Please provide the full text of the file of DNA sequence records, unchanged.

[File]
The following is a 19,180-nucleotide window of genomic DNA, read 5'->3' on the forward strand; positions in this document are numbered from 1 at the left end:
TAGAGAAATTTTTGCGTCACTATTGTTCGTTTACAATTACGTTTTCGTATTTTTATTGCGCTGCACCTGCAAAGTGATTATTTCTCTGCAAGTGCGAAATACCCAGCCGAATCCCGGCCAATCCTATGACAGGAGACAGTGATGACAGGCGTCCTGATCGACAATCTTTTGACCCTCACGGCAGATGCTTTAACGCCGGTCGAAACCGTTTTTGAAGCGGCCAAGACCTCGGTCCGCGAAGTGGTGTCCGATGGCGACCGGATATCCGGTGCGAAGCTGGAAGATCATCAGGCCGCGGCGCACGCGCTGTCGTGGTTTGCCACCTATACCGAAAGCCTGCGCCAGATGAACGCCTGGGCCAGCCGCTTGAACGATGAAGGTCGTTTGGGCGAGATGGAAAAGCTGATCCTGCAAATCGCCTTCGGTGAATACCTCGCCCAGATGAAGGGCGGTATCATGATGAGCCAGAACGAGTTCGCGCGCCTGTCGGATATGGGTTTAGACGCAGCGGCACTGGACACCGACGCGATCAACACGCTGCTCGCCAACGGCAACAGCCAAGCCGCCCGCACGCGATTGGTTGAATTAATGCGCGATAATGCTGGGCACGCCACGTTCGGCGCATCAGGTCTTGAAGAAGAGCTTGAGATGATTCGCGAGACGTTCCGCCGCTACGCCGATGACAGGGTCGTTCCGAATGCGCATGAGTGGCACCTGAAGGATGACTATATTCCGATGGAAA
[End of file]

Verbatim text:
The following is a 19,180-nucleotide window of genomic DNA, read 5'->3' on the forward strand; positions in this document are numbered from 1 at the left end:
TAGAGAAATTTTTGCGTCACTATTGTTCGTTTACAATTACGTTTTCGTATTTTTATTGCGCTGCACCTGCAAAGTGATTATTTCTCTGCAAGTGCGAAATACCCAGCCGAATCCCGGCCAATCCTATGACAGGAGACAGTGATGACAGGCGTCCTGATCGACAATCTTTTGACCCTCACGGCAGATGCTTTAACGCCGGTCGAAACCGTTTTTGAAGCGGCCAAGACCTCGGTCCGCGAAGTGGTGTCCGATGGCGACCGGATATCCGGTGCGAAGCTGGAAGATCATCAGGCCGCGGCGCACGCGCTGTCGTGGTTTGCCACCTATACCGAAAGCCTGCGCCAGATGAACGCCTGGGCCAGCCGCTTGAACGATGAAGGTCGTTTGGGCGAGATGGAAAAGCTGATCCTGCAAATCGCCTTCGGTGAATACCTCGCCCAGATGAAGGGCGGTATCATGATGAGCCAGAACGAGTTCGCGCGCCTGTCGGATATGGGTTTAGACGCAGCGGCACTGGACACCGACGCGATCAACACGCTGCTCGCCAACGGCAACAGCCAAGCCGCCCGCACGCGATTGGTTGAATTAATGCGCGATAATGCTGGGCACGCCACGTTCGGCGCATCAGGTCTTGAAGAAGAGCTTGAGATGATTCGCGAGACGTTCCGCCGCTACGCCGATGACAGGGTCGTTCCGAATGCGCATGAGTGGCACCTGAAGGATGACTATATTCCGATGGAAA